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Lactobacilli differently regulate expression and secretion of CXCL8 in urothelial cells
Örebro University, School of Science and Technology.
Örebro University, School of Science and Technology.ORCID iD: 0000-0001-7957-0310
2012 (English)In: Beneficial Microbes, ISSN 1876-2883, E-ISSN 1876-2891, Vol. 3, no 3, p. 195-203Article in journal (Refereed) Published
Abstract [en]

Modulation of the immune response is an established feature of certain lactobacilli. CXCL8 is an inflammatory chemokine released by the urinary tract mucosa after contact with uropathogenic Escherichia coli during urinary tract infection and is crucial for proper infiltration of immune cells. Nevertheless, persistently high levels of CXCL8 are associated with pathogenicity and malignancy. In this study, we tested twelve Lactobacillus strains for their ability to influence CXCL8 release from urothelial cells. We evaluated how strains from different Lactobacillus species could regulate CXCL8 in human 5637 urothelial cells, either resting cells or cells concomitantly challenged with heat-killed E. coli. A majority of the tested species altered CXCL8 release from the urothelial cells after 24 hours of stimulation. Most species increased CXCL8 release, whereas a few lactobacilli efficiently suppressed CXCL8 secretion from E. coli-challenged cells. While strong CXCL8 modulators such as Lactobacillus reuteri and Lactobacillus delbrueckii were unable to degrade CXCL8 in the extracellular environment, effects on IL8 transcription were evident for selected lactobacilli. Although IL8 transcription was affected by lactobacilli, the influence on mRNA transcript did not correlate to the impact on CXCL8 release. Phylogenetic analysis based on a 16S rRNA dendrogram of the tested lactobacilli and their effect on CXCL8 revealed some linkage to specific Lactobacillus groups. Testing the immunomodulatory nature of lactobacilli can prove important when selecting new probiotic microbes. Moreover, we believe that phylogenetic and phenotypic similarities could be used to analyse the traits governing such modulation.

Place, publisher, year, edition, pages
Wageningen Academic Publishers, 2012. Vol. 3, no 3, p. 195-203
Keywords [en]
Lactobacillus; immunomodulation; probiotics; chemokines; cytokines
National Category
Microbiology Nutrition and Dietetics
Research subject
Immunology; Microbiology; Nutrition
Identifiers
URN: urn:nbn:se:oru:diva-21701DOI: 10.3920/BM2012.0011ISI: 000308740900004PubMedID: 22835703Scopus ID: 2-s2.0-84869221939OAI: oai:DiVA.org:oru-21701DiVA, id: diva2:516811
Funder
Knowledge Foundation
Note

Funding Agencies:

Magnus Bergvalls Foundation

Helge Ax:son Johnsons Foundation 

Available from: 2012-04-19 Created: 2012-02-17 Last updated: 2017-12-07Bibliographically approved
In thesis
1. Modulation of cellular innate immune responses by lactobacilli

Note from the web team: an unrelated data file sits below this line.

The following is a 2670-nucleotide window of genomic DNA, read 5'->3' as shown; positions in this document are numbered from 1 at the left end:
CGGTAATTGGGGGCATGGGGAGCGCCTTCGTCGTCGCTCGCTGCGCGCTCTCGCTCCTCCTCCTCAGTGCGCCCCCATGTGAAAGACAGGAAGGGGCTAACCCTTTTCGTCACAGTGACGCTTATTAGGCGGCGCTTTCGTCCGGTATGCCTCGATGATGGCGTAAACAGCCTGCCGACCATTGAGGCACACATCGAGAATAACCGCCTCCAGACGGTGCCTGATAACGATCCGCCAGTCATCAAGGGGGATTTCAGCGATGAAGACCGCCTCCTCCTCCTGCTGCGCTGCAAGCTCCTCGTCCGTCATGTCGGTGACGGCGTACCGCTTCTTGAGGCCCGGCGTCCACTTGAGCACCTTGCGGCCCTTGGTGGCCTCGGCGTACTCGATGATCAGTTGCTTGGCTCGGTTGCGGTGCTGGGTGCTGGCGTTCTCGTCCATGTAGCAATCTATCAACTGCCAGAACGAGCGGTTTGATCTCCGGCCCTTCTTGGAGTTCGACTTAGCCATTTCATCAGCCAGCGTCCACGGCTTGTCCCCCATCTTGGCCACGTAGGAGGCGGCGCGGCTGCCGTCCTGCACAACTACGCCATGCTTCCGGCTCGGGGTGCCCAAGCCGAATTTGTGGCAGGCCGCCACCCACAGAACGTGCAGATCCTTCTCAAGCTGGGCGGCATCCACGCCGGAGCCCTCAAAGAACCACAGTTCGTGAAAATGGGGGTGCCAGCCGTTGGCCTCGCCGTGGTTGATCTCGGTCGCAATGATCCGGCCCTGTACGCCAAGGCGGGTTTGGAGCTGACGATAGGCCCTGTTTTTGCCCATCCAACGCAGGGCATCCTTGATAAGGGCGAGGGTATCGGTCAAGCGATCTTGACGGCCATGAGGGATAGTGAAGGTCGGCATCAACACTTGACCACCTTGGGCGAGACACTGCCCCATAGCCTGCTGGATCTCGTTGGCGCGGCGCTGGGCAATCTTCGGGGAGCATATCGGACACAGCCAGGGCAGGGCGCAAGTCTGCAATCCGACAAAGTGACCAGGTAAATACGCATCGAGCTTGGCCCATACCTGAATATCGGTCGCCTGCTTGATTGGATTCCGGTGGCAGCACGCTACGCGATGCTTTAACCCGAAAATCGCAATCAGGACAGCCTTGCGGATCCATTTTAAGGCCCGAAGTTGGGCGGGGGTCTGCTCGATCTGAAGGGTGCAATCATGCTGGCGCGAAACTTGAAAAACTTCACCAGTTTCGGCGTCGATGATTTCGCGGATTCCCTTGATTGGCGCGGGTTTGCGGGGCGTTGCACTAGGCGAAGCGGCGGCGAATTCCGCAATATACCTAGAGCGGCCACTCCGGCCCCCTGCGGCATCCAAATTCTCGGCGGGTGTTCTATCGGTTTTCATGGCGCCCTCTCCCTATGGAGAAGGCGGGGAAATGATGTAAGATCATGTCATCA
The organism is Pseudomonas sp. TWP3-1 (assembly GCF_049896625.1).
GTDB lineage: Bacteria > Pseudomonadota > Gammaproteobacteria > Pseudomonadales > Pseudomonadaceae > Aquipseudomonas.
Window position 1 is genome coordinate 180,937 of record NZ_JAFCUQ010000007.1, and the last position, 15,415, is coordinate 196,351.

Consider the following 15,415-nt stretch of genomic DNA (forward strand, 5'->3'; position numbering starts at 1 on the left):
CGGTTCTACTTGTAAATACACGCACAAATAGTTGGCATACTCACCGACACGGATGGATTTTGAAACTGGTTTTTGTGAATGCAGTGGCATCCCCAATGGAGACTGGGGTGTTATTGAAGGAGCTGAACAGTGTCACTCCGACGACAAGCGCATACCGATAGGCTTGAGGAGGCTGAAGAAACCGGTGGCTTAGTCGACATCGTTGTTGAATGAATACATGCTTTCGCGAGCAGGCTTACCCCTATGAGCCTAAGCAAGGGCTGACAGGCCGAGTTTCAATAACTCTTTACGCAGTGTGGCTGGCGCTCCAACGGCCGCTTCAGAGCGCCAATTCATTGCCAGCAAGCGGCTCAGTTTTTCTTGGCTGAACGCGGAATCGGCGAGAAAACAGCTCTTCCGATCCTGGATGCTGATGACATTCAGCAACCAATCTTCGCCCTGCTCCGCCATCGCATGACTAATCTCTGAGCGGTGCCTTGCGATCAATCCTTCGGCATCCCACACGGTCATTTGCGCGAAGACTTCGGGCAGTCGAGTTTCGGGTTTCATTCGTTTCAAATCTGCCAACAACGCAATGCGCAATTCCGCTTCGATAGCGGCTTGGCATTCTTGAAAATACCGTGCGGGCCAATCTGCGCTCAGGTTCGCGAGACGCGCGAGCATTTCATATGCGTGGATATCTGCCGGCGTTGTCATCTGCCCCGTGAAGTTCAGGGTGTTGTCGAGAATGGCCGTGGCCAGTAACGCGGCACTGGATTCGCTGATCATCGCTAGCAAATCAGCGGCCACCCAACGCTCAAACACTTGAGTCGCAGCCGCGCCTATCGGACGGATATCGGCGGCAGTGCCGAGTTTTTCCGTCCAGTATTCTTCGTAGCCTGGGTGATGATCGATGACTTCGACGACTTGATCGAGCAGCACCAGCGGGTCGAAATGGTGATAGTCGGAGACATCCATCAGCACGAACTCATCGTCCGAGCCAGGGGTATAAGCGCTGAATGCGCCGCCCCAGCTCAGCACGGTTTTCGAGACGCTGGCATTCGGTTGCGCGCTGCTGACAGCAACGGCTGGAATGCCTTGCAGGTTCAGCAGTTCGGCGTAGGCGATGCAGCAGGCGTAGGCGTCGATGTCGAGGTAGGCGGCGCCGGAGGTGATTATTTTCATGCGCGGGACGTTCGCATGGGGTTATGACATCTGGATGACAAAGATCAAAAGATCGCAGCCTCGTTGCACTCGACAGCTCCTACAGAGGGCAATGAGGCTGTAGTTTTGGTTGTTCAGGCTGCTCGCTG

Open this publication in new window or tab >>Modulation of cellular innate immune responses by lactobacilli
2012 (English)Doctoral thesis, comprehensive summary (Other academic)
Abstract [en]

Lactobacillus is a genus of lactic acid bacteria frequently used as healthpromoting probiotics. Using probiotics to treat or prevent infections is a novel experimental approach with vast impact on future therapy. Lactobacillus rhamnosus GR-1 is a probiotic investigated for its ability to reduce urogenital disease including urinary tract infections caused by pathogenic Escherichia coli. L. rhamnosus GR-1 has been shown to modulate immunity, thought to influence its probiotic effect. In this thesis, the aim was to study immunomodulation by L. rhamnosus GR-1 and other lactobacilli, with emphasis on elicited immune responses such as nuclear factor-kappaB (NF-κB) activation and cytokine release from human urothelial cells.

Viable, heat-killed, and isolated released products from L. rhamnosus GR-1 augmented NF-κB activation in E. coli-challenged urothelial cells. Blocking of lipopolysaccharide binding to toll-like receptor 4 completely quelled this augmentation. Size-fractionation, urothelial cell challenge, and two-dimensional gel electrophoresis of L. rhamnosus GR-1 released products presented several candidate proteins with NF-κB modulatory actions including chaperonin GroEL, elongation factur Tu, and a protein from the NLP/P60 protein family. While tumor necrosis factor was correspondingly augmented by L. rhamnosus GR-1, the release of two other cytokines, interleukin (IL)-6 and CXCL8, was reduced. Similar effects were observed in macrophage-like cells stimulated with L. rhamnosus GR-1.

Many immunomodulatory effects of lactobacilli are believed to be species and strain dependent. Therefore, twelve Lactobacillus strains were used to screen for their effects on CXCL8 release from urothelial cells. A majority of these strains were able to influence CXCL8 release from the cells. Phylogenetic analysis revealed close evolutionary linkage between lactobacilli with similar actions on CXCL8. Increased knowledge on probiotic bacterial products and the mechanism(s) of action could lead to improved future treatments for infections.

Place, publisher, year, edition, pages
Örebro: Örebro universitet, 2012. p. 84
Series
Örebro Studies in Life Science ; 10
Keywords
cytokines, immunomodulation, lactobacilli, probiotics, urinary tract infections, urothelium
National Category
Biological Sciences
Research subject
Biology
Identifiers
urn:nbn:se:oru:diva-22138 (URN)978-91-7668-872-4 (ISBN)
Public defence
2012-06-01, Hörsal BIO, Forumhuset, Örebro universitet, Fakultetsgatan 1, Örebro, 13:00 (English)
Opponent
Supervisors
Available from: 2012-03-16 Created: 2012-03-16 Last updated: 2017-10-17Bibliographically approved

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Karlsson, MattiasJass, Jana

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